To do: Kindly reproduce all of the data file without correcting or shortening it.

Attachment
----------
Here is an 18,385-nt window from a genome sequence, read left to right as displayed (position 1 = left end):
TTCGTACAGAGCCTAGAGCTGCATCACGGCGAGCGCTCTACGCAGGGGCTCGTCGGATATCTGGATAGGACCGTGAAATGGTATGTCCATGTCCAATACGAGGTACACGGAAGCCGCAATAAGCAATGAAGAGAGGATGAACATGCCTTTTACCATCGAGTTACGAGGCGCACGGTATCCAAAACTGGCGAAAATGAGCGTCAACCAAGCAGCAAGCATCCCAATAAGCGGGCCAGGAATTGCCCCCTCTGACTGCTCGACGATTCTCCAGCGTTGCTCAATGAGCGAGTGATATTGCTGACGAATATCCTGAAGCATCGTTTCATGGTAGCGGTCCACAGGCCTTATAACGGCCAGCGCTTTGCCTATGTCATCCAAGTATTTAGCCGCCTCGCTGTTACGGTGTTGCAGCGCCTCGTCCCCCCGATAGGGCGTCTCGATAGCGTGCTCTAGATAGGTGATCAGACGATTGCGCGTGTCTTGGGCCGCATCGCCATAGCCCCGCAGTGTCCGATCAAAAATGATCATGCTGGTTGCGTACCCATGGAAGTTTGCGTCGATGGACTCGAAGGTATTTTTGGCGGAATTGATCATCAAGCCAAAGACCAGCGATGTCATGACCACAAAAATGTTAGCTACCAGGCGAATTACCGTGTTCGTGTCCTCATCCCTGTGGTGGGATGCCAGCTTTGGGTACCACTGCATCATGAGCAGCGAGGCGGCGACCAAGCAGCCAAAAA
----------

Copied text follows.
Here is an 18,385-nt window from a genome sequence, read left to right as displayed (position 1 = left end):
TTCGTACAGAGCCTAGAGCTGCATCACGGCGAGCGCTCTACGCAGGGGCTCGTCGGATATCTGGATAGGACCGTGAAATGGTATGTCCATGTCCAATACGAGGTACACGGAAGCCGCAATAAGCAATGAAGAGAGGATGAACATGCCTTTTACCATCGAGTTACGAGGCGCACGGTATCCAAAACTGGCGAAAATGAGCGTCAACCAAGCAGCAAGCATCCCAATAAGCGGGCCAGGAATTGCCCCCTCTGACTGCTCGACGATTCTCCAGCGTTGCTCAATGAGCGAGTGATATTGCTGACGAATATCCTGAAGCATCGTTTCATGGTAGCGGTCCACAGGCCTTATAACGGCCAGCGCTTTGCCTATGTCATCCAAGTATTTAGCCGCCTCGCTGTTACGGTGTTGCAGCGCCTCGTCCCCCCGATAGGGCGTCTCGATAGCGTGCTCTAGATAGGTGATCAGACGATTGCGCGTGTCTTGGGCCGCATCGCCATAGCCCCGCAGTGTCCGATCAAAAATGATCATGCTGGTTGCGTACCCATGGAAGTTTGCGTCGATGGACTCGAAGGTATTTTTGGCGGAATTGATCATCAAGCCAAAGACCAGCGATGTCATGACCACAAAAATGTTAGCTACCAGGCGAATTACCGTGTTCGTGTCCTCATCCCTGTGGTGGGATGCCAGCTTTGGGTACCACTGCATCATGAGCAGCGAGGCGGCGACCAAGCAGCCAAAAA